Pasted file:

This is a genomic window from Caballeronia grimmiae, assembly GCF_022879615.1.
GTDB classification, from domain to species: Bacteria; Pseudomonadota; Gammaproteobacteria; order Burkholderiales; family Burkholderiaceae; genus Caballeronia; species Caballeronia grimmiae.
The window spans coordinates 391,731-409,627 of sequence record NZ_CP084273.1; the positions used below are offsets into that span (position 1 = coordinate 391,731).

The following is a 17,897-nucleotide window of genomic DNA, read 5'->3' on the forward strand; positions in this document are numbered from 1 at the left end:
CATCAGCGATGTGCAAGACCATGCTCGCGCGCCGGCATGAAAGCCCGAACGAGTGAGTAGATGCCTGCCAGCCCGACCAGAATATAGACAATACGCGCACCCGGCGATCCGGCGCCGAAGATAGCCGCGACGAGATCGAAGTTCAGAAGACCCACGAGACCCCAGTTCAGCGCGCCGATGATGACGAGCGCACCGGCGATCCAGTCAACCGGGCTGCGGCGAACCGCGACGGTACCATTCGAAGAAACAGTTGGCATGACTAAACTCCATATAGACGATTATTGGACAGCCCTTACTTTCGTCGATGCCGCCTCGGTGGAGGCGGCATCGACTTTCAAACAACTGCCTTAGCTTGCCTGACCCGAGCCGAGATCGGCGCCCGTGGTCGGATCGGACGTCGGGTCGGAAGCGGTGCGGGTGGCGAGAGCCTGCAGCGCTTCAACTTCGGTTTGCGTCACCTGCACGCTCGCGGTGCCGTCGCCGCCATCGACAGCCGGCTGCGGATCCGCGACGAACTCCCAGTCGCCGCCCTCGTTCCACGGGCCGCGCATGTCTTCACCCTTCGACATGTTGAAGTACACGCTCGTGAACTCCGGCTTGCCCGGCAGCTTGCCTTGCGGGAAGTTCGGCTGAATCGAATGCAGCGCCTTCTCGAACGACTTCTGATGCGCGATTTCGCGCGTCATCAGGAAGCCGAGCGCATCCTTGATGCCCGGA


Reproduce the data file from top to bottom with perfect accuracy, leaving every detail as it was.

This is a genomic window from Caballeronia grimmiae, assembly GCF_022879615.1.
GTDB classification, from domain to species: Bacteria; Pseudomonadota; Gammaproteobacteria; order Burkholderiales; family Burkholderiaceae; genus Caballeronia; species Caballeronia grimmiae.
The window spans coordinates 391,731-409,627 of sequence record NZ_CP084273.1; the positions used below are offsets into that span (position 1 = coordinate 391,731).

The following is a 17,897-nucleotide window of genomic DNA, read 5'->3' on the forward strand; positions in this document are numbered from 1 at the left end:
CATCAGCGATGTGCAAGACCATGCTCGCGCGCCGGCATGAAAGCCCGAACGAGTGAGTAGATGCCTGCCAGCCCGACCAGAATATAGACAATACGCGCACCCGGCGATCCGGCGCCGAAGATAGCCGCGACGAGATCGAAGTTCAGAAGACCCACGAGACCCCAGTTCAGCGCGCCGATGATGACGAGCGCACCGGCGATCCAGTCAACCGGGCTGCGGCGAACCGCGACGGTACCATTCGAAGAAACAGTTGGCATGACTAAACTCCATATAGACGATTATTGGACAGCCCTTACTTTCGTCGATGCCGCCTCGGTGGAGGCGGCATCGACTTTCAAACAACTGCCTTAGCTTGCCTGACCCGAGCCGAGATCGGCGCCCGTGGTCGGATCGGACGTCGGGTCGGAAGCGGTGCGGGTGGCGAGAGCCTGCAGCGCTTCAACTTCGGTTTGCGTCACCTGCACGCTCGCGGTGCCGTCGCCGCCATCGACAGCCGGCTGCGGATCCGCGACGAACTCCCAGTCGCCGCCCTCGTTCCACGGGCCGCGCATGTCTTCACCCTTCGACATGTTGAAGTACACGCTCGTGAACTCCGGCTTGCCCGGCAGCTTGCCTTGCGGGAAGTTCGGCTGAATCGAATGCAGCGCCTTCTCGAACGACTTCTGATGCGCGATTTCGCGCGTCATCAGGAAGCCGAGCGCATCCTTGATGCCCGGA